Yesterday morning Chris and I went for our first Vermont bike ride. We had decided to do the Stowe City Weekend ride first published by the Green Mountain Bike Club. We found the route on bikely.com, which lists maps and sometimes cue sheets for the suggested rides. When I first found this route, I posted a comment asking about the hills, to try to get a feel for how bad the climbs were/are.
Well, I'm here to tell you they're bad!
Vermont riders must be some of the hardiest of the bunch to be able to tackle these hills on a regular basis. I think if I rode here regularly, I'd never need Weight Watchers.
The ride started out easy enough - well actually cold enough, because you see, our house, Goldilocks is about 1.1 miles from Stowe - straight downhill, at about 8:30 in the morning or so, with the windchill, it felt like 30 or so degrees (Fahrenheit that is - 0 to my European friends). Luckily, Chris told me to bring my long-fingered gloves, and I was wearing my long sleeve jersey and windbreaker, so it wasn't too bad - though my toes might disagree.
Oh and as we were screaming down that hill into Stowe, my mind kept asking, "How the hell are you going to get back up this hill at the end of the ride?"
From Stowe, it was an easy shot down 100 to Randolph Road which wasn't too bad a ride, and pretty going in and out of the fog.
Randolph had some rolling hills but really was a beautiful ride until we got back on crowded 100 into Morrisville. Here our cue sheet (telling us where to turn and when), first let us down, missing a left onto 100 but we went with our gut instinct and continued.
Again, some incredible vistas of the Green Mountains, though a bit of a crowded, fast road (speeds around 50mph). The cue sheet let us down again, at an intersection where 100 went to the right and 15 went straight. We knew we were heading for Johnson, so opted to follow 15. And as we tackled those incredible rolling hills, my mind said, "This better be the correct route! Can you imagine having to backtrack this route?"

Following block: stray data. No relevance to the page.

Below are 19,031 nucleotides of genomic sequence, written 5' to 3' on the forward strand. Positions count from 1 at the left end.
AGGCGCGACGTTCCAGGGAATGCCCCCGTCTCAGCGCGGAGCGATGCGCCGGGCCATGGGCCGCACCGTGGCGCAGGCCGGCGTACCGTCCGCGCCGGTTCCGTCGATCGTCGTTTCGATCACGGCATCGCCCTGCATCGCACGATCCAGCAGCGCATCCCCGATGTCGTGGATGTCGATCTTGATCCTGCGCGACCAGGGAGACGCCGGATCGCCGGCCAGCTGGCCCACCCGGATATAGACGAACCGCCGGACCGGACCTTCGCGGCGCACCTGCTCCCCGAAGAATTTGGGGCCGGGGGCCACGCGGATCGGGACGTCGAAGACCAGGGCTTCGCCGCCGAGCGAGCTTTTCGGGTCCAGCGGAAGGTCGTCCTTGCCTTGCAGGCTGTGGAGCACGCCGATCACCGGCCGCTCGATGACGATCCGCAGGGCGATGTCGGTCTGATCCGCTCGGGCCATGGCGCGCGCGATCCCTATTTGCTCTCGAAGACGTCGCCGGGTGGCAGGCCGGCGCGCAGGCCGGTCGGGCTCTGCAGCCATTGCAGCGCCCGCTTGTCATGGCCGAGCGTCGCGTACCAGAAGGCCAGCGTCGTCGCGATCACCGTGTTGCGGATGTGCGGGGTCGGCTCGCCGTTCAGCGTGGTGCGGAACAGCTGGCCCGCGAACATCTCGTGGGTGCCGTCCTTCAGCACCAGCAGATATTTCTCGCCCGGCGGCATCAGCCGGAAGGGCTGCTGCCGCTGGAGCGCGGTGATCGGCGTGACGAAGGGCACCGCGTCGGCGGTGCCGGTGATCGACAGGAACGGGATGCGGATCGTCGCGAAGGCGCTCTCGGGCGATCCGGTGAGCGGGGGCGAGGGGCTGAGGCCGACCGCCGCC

Finally, after I thought my lungs would scream at me if I pushed them anymore (did I mention I used my inhaler before leaving the cabin? Good thing, as it is, I think it's running low and I need to get a new one), we had an amazing downhill into Johnson, where we checked the cue sheet and realized just according to the Elevation column, it looked like over the next 4.5 miles or so we'd be going from 160m to 256m (about a 300 foot climb). The cue sheet is a big fat liar!
By the way, just coming out of Johnson, we spied our first (and only) covered bridge.
So, my plan for the next few miles, into North Hyde Park, is to just take it slow and steady, which I do, and it works great. I handle that elevation gain - no problem.
But now, why the cue sheet is a big fat liar. The cue sheet is a big fat liar because while it tells you the elevation at each turn, it does not tell you the elevation changes during the miles between those turns. So for example, from the time we turn right on Ferry Street to the time we turn right on Centerville Road, it shows an elevation going from 264m to 251 meters, a decrease (thinking downhill), right? Wrong!
What you don't know is somewhere in the midst of that 4.45 miles, is a honking mother ... well you know ... of a hill with a 250 foot (roughly) incline that the first time in my two years on the bike, sent me walking. I just had to do it. I couldn't make it up the steepest part, but I did get back on the bike to finish it off, but man. That was nasty.